None of the other available prior art documents discloses a device having all the characterising features (a), (b) and (c). The subject-matter of the single Claim is therefore novel (Article 54 EPC).

7. It still remains to be examined whether the requirement of inventive step is met by the claimed subject-matter.

7.1. The alleged lack of inventive step in the decision under appeal was based on the teaching of document D3.

The vehicle suspension unit disclosed therein comprises an outer cylinder and an inner cylinder in which a damping piston is axially slidable. As illustrated in Fig. 3, longitudinal grooves are press-swaged into the outer cylinder, i.e. the outer cylinder wall is radially outwardly deformed so as to define with the inner cylinder wall flow paths for the purpose of "head dissipation" (cf. page 1, line 57). These grooves thus do not fulfill a by- pass function as in the claimed device.

Document D3 teaches that a cylinder for an axially slidable piston is to be received in an outer cylinder provided with grooves obtained by cold forming of its wall. Thus, there is no disclosure or suggestion of forming by-pass grooves directly on the piston-guiding wall of the inner cylinder.

7.2. In view of the teaching of document D3, it is however not excluded that the skilled person could have provided the known cylinder according to document D2 with grooves formed without any material removal. However, the proper question to ask is not whether the skilled person could have done so, but whether he would have done so (cf. T 2/83, OJ EPO 1984, 265). In seeking an answer to this question, it should be examined whether or not the skilled person confronted with the problem to be solved or the object to be achieved would have considered the teaching of document D3:

In the closest prior art represented by document D2, in relation to which the problem to be solved was determined, the by-pass grooves are formed into the bottom end portion of the cylinder and extend longitudinally from the bottom end closure of the cylinder.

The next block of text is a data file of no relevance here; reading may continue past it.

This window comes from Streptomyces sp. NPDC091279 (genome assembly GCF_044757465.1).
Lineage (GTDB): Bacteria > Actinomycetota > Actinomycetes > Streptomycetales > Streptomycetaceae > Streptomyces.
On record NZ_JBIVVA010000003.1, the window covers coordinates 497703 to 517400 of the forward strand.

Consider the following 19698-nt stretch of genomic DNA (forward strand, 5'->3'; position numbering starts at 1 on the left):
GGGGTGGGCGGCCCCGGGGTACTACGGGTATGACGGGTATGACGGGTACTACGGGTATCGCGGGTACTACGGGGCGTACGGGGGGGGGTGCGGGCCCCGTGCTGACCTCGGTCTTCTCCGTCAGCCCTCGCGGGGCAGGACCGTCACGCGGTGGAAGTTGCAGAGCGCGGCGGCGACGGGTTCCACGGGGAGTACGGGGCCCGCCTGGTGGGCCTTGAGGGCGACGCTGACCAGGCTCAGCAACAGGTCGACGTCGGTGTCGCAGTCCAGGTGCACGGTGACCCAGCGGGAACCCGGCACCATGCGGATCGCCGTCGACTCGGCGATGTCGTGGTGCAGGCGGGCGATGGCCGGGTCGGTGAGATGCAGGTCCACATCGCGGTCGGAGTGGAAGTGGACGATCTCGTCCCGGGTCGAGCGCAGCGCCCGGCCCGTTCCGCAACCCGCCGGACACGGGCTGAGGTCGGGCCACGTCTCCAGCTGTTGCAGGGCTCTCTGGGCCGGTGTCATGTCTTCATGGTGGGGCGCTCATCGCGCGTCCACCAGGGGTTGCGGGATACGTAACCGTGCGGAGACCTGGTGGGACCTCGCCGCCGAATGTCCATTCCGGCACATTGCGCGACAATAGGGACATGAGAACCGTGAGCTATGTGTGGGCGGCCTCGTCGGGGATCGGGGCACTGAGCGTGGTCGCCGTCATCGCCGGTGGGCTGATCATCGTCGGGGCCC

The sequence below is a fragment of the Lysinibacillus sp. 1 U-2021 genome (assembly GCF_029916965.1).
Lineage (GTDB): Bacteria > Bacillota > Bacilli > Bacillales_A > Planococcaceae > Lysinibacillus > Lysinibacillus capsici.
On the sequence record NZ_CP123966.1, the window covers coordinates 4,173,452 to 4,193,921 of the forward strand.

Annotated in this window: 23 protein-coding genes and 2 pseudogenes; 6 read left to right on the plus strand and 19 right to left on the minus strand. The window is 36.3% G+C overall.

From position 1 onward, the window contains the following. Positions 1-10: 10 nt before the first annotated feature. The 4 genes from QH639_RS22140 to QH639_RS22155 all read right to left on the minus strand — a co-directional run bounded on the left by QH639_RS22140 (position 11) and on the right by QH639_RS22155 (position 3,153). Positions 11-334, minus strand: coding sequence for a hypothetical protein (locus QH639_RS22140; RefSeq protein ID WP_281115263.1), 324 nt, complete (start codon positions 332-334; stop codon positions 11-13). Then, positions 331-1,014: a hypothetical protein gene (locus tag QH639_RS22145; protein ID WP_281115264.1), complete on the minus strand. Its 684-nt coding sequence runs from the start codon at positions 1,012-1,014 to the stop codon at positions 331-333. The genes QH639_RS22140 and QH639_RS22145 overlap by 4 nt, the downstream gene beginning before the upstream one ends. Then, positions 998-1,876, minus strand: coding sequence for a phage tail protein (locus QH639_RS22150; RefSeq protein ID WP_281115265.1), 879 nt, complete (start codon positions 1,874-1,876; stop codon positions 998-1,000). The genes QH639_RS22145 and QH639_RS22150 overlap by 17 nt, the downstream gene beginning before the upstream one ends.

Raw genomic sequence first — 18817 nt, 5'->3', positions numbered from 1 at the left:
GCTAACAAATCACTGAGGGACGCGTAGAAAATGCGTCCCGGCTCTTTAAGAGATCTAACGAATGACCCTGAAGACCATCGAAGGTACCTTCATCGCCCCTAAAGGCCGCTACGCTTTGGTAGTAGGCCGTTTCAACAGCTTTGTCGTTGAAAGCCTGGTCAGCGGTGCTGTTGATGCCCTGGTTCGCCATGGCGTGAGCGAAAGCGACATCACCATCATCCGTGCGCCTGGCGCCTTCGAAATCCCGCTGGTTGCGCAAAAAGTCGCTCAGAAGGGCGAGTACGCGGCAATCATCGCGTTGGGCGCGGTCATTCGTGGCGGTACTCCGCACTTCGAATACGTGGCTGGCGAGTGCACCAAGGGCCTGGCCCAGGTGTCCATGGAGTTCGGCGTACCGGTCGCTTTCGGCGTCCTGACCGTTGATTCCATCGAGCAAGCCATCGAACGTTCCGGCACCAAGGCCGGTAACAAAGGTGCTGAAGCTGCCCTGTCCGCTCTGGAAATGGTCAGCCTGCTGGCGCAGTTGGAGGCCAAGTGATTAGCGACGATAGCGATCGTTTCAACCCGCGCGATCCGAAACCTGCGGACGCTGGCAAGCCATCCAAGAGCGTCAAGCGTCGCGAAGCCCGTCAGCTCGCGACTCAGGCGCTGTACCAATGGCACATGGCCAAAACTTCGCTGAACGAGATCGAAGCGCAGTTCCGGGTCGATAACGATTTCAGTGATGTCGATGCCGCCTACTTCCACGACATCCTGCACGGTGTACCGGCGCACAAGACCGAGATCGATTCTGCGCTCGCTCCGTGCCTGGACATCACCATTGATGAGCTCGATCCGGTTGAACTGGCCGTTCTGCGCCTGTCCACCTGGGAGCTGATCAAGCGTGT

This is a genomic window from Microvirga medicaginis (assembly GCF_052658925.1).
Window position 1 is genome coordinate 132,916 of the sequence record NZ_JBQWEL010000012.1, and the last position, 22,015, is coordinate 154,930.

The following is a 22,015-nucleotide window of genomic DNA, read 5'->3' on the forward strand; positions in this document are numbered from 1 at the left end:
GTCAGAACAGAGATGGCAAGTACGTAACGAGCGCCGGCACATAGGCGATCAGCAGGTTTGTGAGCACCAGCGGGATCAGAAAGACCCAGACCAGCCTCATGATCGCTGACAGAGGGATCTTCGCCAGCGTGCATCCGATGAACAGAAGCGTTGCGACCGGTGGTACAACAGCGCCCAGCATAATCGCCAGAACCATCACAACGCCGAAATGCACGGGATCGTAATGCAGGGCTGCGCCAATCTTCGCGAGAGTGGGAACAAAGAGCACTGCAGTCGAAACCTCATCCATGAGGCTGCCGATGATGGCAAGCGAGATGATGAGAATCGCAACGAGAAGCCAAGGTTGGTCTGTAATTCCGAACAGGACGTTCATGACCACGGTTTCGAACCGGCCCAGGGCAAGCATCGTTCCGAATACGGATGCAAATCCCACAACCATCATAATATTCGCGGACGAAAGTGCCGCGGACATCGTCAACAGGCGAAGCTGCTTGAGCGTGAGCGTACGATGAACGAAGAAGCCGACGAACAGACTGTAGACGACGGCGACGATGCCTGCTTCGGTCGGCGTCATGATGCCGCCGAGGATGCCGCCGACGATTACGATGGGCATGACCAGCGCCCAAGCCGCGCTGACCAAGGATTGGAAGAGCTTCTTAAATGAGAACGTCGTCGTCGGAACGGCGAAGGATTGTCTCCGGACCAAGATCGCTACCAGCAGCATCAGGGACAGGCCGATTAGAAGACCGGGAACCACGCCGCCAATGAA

Turning now to document D3, reference is made to the passage of page 1, lines 65-70 where it is stated that the grooves "do not extend into the end portions of the outer cylinder, the end portions being of circular cross-section to permit the leak-proof attachment of an end closure (not shown) at one end and a piston rod guide (not shown) at the other end".

Consequently, document D3 teaches that the grooves should not be provided at the end portion of the cylinder, and that the cylinder ends should be maintained circular because of the problem which would otherwise be created with respect to the leak-proof closure of the cylinder end. Thus, the skilled person would be at least reluctant to provide the bottom end portion of the known cylinder according to document D2 with by-pass grooves obtained by cold forming without metal removal.

Because of this inherent incompatibility of these disclosures, the Board considers that the skilled person confronted with the problem underlying the patent application-in-suit would not have considered the teaching of document D3 and thus would not have provided the bottom end portion of the cylinder according to document D2 with by-pass grooves shaped without removal of metal.

Moreover, document D3 is wholly silent with respect to the characterising features (b) and (c) which are necessary to solve the technical problem underlying the patent application-in-suit. Therefore, without an ex post facto analysis, a skilled person by applying the teaching given there to the known device according to document D2 would not arrive at the claimed teaching.

7.3. Document D1 relates to a hydraulic piston cylinder device of the type specified on the prior art part of the single Claim, in which the by-pass grooves are machined, that is to say shaped by metal removal. Moreover, there is no disclosure or suggestion in this citation of the claimed two-part reinforced sealing ring (feature c).

7.4. The Board has also considered the further documents cited in the Search Report and found them not prejudicial to the subject-matter of the single Claim, neither alone nor in combination with the documents cited above.

7.5. Therefore, in the Board's judgement, the subject-matter of the single Claim involves an inventive step (Article 56 EPC). The single Claim is thus allowable in accordance with Article 52(1) EPC.

7.6. The description and the drawings also meet the requirements of the Convention.

ORDER

For these reasons, it is decided that:

1. The decision under appeal is set aside.

2. The case is remitted to the first instance with the order to grant a European patent on the basis of the documents indicated in section VII above.